While most of us have some kind of insurance, whether that be for our home, travelling abroad or for our mobile phones, not many of us understand how it actually works.
That’s probably because there are so many different aspects, various forms to fill in, numerous questions to answer, multiple boxes to tick and page upon page of small print for you to read. Some of you may feel this is intentional so that insurance companies can continue to line their pockets, but, unfortunately, this is simply the nature of a business that has been constantly evolving for nearly 400 years!
However, with this article, we’ll attempt to demystify exactly how it works so that the next time you happen to buy it hopefully you’ll have a better understanding of just what it is your paying for.
What is insurance?
Put simply, insurance is a service provided by either a financial institution or the state that protects you against risk — risk of losing something, of getting ill, having something stolen or accidentally damaging something. And this ‘something’ can extend to pretty much anything such as a life, a hotel reservation in Barcelona, a mobile phone or even a losing hand in Blackjack.
How did insurance begin?
There are many different types of insurance, but to keep it simple we’ve selected a core few to delve into the history of to give you a better picture of just exactly it all began (and some of the benefits it produced along the way).
Funnily enough business insurance (insurance coverage that protects businesses from losses due to events that may occur as part of running that business) started just like many of today’s companies start today, in an East London coffee shop owned by, Edward Lloyd, back in the late 1680s.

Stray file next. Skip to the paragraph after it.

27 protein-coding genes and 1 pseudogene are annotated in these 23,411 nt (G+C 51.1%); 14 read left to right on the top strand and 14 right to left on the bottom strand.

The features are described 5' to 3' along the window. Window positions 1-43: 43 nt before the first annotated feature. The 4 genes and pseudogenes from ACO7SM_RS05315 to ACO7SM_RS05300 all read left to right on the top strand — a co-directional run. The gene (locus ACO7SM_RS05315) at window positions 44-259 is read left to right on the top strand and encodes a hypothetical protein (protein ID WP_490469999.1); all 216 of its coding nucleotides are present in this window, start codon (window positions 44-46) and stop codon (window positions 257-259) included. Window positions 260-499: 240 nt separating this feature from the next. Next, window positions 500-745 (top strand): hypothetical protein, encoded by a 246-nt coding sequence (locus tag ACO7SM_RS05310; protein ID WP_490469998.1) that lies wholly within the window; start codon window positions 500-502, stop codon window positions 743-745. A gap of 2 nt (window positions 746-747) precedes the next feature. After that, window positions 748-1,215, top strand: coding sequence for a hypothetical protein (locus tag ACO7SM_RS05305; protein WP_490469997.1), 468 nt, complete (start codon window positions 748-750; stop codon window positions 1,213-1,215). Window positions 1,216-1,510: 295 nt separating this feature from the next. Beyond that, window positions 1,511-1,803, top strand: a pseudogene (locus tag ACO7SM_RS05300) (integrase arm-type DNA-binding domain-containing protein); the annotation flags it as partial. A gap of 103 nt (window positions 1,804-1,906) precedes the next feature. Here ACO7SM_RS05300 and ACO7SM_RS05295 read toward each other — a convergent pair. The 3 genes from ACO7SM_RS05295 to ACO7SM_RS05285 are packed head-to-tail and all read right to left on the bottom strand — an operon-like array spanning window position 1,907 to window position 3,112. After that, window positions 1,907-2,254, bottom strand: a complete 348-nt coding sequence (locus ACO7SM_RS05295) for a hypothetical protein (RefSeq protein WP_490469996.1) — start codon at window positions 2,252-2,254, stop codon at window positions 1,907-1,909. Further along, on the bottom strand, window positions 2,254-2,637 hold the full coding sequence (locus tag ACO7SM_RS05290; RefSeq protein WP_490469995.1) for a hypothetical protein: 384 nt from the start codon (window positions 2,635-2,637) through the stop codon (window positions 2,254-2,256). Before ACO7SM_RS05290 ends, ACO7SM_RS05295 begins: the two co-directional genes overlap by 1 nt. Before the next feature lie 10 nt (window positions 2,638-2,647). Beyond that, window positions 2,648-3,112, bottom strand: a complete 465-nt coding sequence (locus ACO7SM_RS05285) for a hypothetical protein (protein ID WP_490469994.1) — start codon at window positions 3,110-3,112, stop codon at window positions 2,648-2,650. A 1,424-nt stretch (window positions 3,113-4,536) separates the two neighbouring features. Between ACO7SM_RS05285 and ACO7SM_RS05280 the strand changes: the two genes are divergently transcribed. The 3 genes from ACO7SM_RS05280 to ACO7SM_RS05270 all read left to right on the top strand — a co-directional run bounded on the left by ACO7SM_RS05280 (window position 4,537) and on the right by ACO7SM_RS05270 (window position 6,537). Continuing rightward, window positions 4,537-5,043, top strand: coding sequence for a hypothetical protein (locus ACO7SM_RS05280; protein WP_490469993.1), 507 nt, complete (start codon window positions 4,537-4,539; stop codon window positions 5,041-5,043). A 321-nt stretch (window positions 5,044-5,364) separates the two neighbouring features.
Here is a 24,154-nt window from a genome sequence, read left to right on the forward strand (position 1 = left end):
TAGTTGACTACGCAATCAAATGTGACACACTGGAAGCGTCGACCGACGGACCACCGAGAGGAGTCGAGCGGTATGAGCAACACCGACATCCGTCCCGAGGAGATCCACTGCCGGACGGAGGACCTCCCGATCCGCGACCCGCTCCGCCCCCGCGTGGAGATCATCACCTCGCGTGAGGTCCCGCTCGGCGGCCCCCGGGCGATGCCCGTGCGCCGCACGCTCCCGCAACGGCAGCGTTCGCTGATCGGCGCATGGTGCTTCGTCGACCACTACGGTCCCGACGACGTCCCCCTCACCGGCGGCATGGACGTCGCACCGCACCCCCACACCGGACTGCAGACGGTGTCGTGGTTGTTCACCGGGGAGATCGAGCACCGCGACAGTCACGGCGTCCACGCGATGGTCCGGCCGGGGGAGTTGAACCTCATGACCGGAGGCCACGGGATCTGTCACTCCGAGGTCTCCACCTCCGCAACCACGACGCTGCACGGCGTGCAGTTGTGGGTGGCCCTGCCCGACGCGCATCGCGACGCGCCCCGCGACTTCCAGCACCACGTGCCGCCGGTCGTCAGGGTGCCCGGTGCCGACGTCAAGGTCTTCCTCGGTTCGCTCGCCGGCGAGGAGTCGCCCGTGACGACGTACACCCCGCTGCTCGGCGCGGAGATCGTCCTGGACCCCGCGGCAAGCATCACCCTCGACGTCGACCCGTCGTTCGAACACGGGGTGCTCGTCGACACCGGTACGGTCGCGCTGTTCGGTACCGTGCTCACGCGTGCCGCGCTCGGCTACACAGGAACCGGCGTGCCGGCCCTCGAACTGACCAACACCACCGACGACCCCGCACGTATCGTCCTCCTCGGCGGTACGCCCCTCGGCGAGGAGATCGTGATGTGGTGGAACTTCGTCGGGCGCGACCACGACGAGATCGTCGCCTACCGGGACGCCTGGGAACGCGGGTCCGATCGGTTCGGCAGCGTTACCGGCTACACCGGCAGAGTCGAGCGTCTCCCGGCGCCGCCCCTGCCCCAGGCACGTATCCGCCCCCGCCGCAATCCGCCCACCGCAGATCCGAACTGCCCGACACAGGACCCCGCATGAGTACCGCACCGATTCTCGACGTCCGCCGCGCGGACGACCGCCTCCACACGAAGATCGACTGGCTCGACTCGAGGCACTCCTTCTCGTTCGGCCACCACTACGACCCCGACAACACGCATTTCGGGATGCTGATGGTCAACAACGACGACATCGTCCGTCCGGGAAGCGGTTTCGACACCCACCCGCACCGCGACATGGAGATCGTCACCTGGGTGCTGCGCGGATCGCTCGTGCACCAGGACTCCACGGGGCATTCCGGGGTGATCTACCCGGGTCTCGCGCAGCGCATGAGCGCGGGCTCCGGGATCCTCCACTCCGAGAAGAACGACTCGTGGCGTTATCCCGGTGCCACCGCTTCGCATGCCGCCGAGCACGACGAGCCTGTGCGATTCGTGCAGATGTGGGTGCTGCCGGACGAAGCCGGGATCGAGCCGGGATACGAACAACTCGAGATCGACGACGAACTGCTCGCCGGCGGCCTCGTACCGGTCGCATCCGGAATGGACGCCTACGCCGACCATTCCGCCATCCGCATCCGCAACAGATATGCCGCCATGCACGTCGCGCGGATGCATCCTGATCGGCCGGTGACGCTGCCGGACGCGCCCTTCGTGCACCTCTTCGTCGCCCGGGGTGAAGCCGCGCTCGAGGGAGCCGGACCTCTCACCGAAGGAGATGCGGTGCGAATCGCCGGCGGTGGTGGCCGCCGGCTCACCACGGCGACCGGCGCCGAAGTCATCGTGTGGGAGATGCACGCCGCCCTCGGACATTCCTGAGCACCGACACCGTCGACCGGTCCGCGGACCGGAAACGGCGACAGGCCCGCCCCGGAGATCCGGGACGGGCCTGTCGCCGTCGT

Lloyd’s Coffee House, as it was then known, happened to be frequented by the entrepreneurs of the time, sailors, merchants and shipowners, who would engage each other in a wager to see who’s ship would return safely from whatever voyage it was on. What a lovely bunch!
With the advent of the American Revolution and the Napoleonic War, the demand for maritime insurance shot up and people quickly started to realise just how necessary insurance was. As such it wasn’t long before the model was extended to other business practices and the members of Lloyd’s Coffee House quickly grew, eventually evolving into the world’s specialist insurance market that it is today.
Mutual insurance (insurance that is owned entirely by its policyholders) started in similar circumstances. In the late 17th century, groups of English farmers, who could not obtain insurance from the large business insurers, decided to protect their farms from fires by pooling their money together. If one of them was unlucky enough to have their farm destroyed, they could access that pool to help get themselves back on their feet.
This plan quickly caught on and was soon adopted by many different towns and villages. While the groups themselves eventually consolidated to become a single entity. This consolidation continued throughout the 20th century and is how most of the modern day insurance giants were formed. Unfortunately, as with most companies, as they got bigger they also became largely faceless, losing the human touch they were originally founded upon.
Another type of insurance that was born out of the fire of necessity was Property Insurance. After the devastating Great Fire of London, people decided to protect their houses in the event such a catastrophic event happened again by insuring their property with specialist fire insurance companies.
Interestingly, this type of insurance led to the foundation of the modern day firefighting, with each insurer creating its’ own dedicated Fire Department whose job it was to minimise the damage inflicted on properties the company insured.
This grand idea was soon transferred across the pond by Benjamin Franklin, who in 1752 introduced as a way for Philadelphia residents to protect their homes in the event of a fire. Interestingly, Franklin’s company was among the first to offer advice to its policyholders on minimising the risk of fire and refuse to insure those homes that posed the largest risk, such wooden houses.